Photo: DUB

Faculty of Science concerned about parcel delivery

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Will everyone’s parcels still arrive at the right address without delay? Council members and board members of the Faculty of Science are worried. In a council meeting, they expressed their concerns about the relocation of the university’s central goods delivery point to Kanaleneiland.

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Earlier this month, the university announced that the mailroom and the central goods delivery point will be moving out of the Kruyt building. If all goes according to plan, all postal items, parcels and orders for UU employees will be delivered to Winthontlaan 30c*, in Kanaleneiland, as of May 9. UU’s logistics department will then see to it that all mail is delivered to the right university buildings.

The relocation should reduce freight traffic in the Utrecht Science Park and the car fleet more environmentally friendly. The combination of the university’s mail delivery service with that of other companies and organisations should make the transport of goods in the Eastern part of Utrecht more efficient, and therefore, more sustainable.

Six months of parallel work
These are great ambitions, which the council members and board members of the Faculty of Science fully endorse. However, they have also identified a few problems, as became clear last week during a Faculty Council meeting.

For example, some of the people present pointed out that the transition is being carried out despite the fact that some of the necessary arrangements have not yet been made. The communication toward employees concerning the transition has also been faulty as of yet.

Transition manager Birgit Hendriks, who the university has put in charge of relocating the warehouse to Kanaleneiland, was also invited to the meeting to give an explanation. According to her, the university understands that it is not possible to effect a smooth transition right away, which is why two logistics employees will continue to work in the Kruyt warehouse for at least another six months, in parallel with their colleagues at the new location.

Frozen samples
The faculty’s council and board members are less concerned about the regular orders that run through the university’s SAP system. Their suppliers will soon realise that they will have to deliver the goods to Kanaleneiland from now on.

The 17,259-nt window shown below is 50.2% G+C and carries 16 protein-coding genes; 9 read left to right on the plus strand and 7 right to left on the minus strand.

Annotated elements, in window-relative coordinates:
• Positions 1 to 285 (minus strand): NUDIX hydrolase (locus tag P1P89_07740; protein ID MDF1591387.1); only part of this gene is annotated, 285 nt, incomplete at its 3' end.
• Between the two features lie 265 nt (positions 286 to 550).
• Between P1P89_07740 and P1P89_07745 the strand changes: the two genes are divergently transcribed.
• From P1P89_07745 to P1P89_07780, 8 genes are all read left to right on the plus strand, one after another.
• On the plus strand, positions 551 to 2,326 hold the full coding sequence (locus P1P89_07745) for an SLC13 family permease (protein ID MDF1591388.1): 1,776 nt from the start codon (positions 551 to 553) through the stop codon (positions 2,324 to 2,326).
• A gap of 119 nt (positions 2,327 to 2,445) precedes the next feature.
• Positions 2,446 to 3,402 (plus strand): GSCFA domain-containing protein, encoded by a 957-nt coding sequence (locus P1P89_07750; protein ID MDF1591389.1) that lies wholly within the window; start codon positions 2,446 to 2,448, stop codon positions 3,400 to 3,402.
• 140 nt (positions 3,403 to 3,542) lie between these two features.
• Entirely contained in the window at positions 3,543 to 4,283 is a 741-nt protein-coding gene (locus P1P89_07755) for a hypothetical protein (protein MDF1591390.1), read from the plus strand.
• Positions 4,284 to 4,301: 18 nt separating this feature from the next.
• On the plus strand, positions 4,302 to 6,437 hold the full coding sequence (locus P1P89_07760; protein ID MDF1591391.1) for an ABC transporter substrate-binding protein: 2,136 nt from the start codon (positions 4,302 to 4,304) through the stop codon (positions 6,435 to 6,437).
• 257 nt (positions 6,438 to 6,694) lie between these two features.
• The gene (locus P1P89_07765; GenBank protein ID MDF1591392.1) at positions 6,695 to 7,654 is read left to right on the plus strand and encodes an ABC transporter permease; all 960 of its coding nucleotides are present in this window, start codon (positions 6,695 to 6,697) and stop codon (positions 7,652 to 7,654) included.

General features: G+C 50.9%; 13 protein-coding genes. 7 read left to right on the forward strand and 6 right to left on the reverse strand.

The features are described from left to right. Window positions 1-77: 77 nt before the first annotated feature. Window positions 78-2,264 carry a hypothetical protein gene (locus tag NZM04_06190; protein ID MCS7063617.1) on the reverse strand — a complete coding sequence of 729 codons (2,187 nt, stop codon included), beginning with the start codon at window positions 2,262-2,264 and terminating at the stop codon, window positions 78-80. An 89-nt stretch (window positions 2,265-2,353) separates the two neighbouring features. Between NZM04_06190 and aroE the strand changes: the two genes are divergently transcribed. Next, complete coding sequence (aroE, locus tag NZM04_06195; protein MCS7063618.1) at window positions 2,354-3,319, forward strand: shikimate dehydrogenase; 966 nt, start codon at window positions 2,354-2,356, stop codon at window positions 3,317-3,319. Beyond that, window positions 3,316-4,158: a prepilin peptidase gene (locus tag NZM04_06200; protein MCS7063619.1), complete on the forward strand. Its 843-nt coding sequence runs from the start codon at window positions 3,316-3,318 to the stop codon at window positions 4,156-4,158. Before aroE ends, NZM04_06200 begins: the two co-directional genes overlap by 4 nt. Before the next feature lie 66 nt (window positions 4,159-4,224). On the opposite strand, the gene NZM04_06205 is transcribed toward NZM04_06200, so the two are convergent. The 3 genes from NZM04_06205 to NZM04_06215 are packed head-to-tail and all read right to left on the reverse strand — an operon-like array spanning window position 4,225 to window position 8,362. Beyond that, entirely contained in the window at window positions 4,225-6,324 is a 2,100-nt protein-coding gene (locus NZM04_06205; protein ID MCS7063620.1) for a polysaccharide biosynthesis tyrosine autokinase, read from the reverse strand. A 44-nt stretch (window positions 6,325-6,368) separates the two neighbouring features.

The biggest concern lies with the postal items and parcels that are frequently sent from abroad by other universities and researchers to individual UU staff members. At present, these items are still collected in the Kruyt building. From there, they are forwarded to the postal collection points in the science buildings, but many employees are also aware that they can pick up parcels themselves at the central goods delivery point.

Council member Suzanne Ruijtenberg repeated her concern about the delivery of sensitive materials, such as frozen samples. She had already drawn attention to this issue in previous meetings and in a report by DUB. This time, she was backed by the Faculty Board.

Hendriks stressed that there is no reason to assume that the new working method will lead to major delays or other problems. However, she also acknowledged that the relocation will affect employees of the Faculty of Science more than those employed at other faculties.

This is because science staff currently enjoy the luxury of having the goods delivery point nearby, in one of their own buildings, which makes it easier for them to pick up or drop off a parcel themselves. “For the other faculties, very little will change. That’s why this is the only Faculty Council meeting I’m attending to shed more light on the matter.”

Communication concerns
According to Hendriks, it is very important that individual employees clearly indicate the delivery address for their parcels. The communication department is now considering whether it is appropriate to add a “parcel address” to the e-mail signature template. In addition, employees will be encouraged to keep the addresses on their personal profile pages up to date.

Director Klaas Druijf fears that this will cause problems. Many employees already use two addresses: one for their workplace and one where the university postal service delivers letters and parcels. These are often not in the same building. Do they really have to add a third address?

He also doubts whether all staff members will be aware of what is expected of them now. “How are all the young scientists and international employees supposed to know this? I don’t think they’re going to check the intranet to see what address they’re supposed to use. What’s more, communication on this matter seems to have started very late.

According to Hendriks, it was not possible to start informing people about the relocation earlier because there simply was no location yet, and therefore, no address. “Finding a place that met all our requirements was the biggest task for me.” She reiterated that there will be a transition period to deal with any problems that may arise.

Although she expressed understanding of the concerns, Hendriks thinks the relocation provides a great opportunity to make UU more sustainable. “I can help with that”, Hendriks said, “but I can’t do it alone; this is something we will all have to do together.”

*In an earlier report by DUB, a different number was mentioned. However, the situation has changed since then.

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